I had a huge stack (as you can see) of binders to digitize, but the pages were those sticky kind where it’s like photograph suicide to remove…the only solution, a book scanner. So to the BYU Family History Library I headed this weekend. I couldn’t carry them all in so in enters the double stroller, I knew motherhood was preparing me for more than just mothering.
Sadly, that amazing book scanner I used last time was apparently on trial at the time and has since been removed. To those of you interested in using it, they said they’ll be purchasing one in the 2017 budget year, so it will return in the future. BUT--I had a task to do so I decided to check out the other options for book scanners. They have some amazing flatbed scanners that really do a great job and are quite quick…12 huge binders of photos and 4 hours later I was done.
The great news is that during my time in the library I made some friends. I love chatting it up with people and helping when I can, so I found myself in conversations with various people. The girl next to me, Afton, was scanning some adoption paperwork for her younger siblings from Russia. We got into conversation and I learned that she is a BYU student majoring in Family History. Yes, that IS what I said, majoring in FAMILY HISTORY…..somehow I doubt any other school offers such a major. Can I just say, I missed my lot in life.
She was great to chat with--definitely helped move the project along. The best part was that she introduced me to this new site, provided by none other than the BYU Family History Department. Thank you BYU, you are continuously providing me with new genealogy toys.
Virtual Pedigree: https://virtual-pedigree.fhtl.byu.edu/
It’s a FamilySearch partner site, so it uses your FamilySearch tree. It uses what they call Dynamic Navigation, which basically scrolls around and zooms according to where you move your cursor and what you click on. It’s easy to navigate and very intuitive.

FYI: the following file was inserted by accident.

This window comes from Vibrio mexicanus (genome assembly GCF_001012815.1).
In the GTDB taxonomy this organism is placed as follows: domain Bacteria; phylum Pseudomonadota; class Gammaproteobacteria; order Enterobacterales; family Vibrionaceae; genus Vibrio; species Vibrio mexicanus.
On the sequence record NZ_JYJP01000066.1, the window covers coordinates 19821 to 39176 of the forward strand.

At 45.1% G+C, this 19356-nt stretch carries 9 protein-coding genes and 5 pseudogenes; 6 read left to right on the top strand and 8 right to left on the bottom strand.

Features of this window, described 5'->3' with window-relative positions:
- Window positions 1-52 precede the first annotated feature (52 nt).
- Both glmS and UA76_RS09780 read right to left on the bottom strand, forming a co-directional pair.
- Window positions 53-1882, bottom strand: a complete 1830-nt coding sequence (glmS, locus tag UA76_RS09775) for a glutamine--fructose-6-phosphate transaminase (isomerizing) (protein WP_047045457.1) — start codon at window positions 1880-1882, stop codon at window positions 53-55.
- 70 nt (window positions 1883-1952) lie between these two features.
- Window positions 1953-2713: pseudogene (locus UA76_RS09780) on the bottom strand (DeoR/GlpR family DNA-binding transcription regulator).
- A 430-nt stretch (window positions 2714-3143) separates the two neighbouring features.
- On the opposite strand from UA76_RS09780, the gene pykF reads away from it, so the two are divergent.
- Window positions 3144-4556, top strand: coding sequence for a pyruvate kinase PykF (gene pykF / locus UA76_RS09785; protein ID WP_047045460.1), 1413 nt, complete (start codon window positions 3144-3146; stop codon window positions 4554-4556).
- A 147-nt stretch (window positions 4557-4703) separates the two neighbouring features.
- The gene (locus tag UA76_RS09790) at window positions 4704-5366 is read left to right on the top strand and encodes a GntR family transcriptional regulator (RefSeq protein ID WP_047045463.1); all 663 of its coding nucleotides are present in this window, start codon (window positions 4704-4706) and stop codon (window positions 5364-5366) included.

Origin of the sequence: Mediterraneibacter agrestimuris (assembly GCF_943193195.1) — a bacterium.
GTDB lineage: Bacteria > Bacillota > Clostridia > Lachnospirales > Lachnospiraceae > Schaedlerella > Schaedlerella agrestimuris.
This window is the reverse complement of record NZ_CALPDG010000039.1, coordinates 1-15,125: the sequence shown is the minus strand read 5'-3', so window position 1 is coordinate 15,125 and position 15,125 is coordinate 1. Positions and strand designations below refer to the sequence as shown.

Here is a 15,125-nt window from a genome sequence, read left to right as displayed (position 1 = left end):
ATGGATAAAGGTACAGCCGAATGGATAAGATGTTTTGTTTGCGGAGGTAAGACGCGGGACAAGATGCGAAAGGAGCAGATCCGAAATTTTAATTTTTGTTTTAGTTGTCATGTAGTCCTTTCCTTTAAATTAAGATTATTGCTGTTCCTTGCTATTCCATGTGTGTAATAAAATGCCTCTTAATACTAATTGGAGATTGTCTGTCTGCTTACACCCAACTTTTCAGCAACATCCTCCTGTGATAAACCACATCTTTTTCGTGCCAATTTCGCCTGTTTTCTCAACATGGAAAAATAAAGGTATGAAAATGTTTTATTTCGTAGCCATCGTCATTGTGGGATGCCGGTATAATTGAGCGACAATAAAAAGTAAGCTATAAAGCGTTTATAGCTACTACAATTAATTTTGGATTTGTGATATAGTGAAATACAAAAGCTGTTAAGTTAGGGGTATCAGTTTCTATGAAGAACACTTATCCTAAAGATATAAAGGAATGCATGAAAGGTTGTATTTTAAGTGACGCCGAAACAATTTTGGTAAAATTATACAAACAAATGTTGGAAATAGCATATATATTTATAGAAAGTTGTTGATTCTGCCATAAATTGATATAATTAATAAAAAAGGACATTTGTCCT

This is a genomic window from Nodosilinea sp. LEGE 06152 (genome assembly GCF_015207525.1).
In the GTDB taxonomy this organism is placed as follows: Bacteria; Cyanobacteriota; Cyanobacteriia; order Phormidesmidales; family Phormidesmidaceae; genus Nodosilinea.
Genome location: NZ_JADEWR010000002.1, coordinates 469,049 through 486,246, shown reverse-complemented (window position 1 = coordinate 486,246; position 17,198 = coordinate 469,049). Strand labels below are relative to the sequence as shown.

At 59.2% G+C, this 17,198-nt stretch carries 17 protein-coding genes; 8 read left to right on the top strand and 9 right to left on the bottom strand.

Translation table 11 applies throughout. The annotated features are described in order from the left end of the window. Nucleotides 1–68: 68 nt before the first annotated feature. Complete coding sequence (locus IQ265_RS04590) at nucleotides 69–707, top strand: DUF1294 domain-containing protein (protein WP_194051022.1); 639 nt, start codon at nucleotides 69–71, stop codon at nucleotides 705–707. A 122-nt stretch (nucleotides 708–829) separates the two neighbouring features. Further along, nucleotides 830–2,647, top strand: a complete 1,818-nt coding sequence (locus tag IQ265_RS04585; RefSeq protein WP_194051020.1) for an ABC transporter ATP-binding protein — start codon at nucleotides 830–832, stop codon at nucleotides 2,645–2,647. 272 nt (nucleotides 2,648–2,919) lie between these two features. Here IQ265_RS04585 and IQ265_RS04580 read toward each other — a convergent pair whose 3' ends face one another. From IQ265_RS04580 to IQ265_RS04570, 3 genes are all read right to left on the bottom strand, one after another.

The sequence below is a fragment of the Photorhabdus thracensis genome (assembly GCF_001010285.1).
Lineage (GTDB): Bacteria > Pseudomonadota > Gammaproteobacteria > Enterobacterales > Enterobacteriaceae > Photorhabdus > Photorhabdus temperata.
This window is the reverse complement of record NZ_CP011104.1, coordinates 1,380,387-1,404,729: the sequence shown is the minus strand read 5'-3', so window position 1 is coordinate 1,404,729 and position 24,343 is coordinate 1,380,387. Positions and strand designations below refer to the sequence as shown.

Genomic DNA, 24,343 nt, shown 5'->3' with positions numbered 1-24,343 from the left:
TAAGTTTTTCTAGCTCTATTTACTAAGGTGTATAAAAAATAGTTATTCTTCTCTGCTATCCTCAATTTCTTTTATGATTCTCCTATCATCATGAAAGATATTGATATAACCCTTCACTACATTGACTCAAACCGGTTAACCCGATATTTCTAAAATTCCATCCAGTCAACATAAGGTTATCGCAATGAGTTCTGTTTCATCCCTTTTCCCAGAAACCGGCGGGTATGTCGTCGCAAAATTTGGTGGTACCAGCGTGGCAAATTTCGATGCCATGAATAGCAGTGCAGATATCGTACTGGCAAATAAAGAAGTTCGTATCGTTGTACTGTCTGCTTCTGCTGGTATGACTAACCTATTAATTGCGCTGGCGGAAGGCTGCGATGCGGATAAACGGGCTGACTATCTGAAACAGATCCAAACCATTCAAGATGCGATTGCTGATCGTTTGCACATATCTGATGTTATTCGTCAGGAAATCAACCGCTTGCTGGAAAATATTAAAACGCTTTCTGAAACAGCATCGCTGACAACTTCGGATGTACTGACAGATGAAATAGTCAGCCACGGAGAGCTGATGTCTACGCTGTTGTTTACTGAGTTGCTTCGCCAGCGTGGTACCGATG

The idea behind the program is to help you easily find the lines in your family tree that need work, and have some record hints ready to go so you can get right in to the research. It’s great for helping you get started quickly when you’re not really sure where to start, especially for those of us with pioneer ancestors and lots of work that is already done. Find those cousins that got lost in the shuffle over the years, and hopefully their families.
To use it, scroll to an ancestor several generations back (late 1700s is where I like to start), then click on that ancestor and select “set as root.” This will populate that person as the central person in the tree, then start populating their descendants and ancestors. You’ll see colored circles among their descendants and ancestors that indicate different research tips. You’ll also notice on the right hand side a box entitled “Low Hanging Fruit”. These are the ones with record hints already found in FamilySearch. Awesome, right! The number next to it indicates how many Record Hints they currently have.
Okay, now go play, and let me know what you think!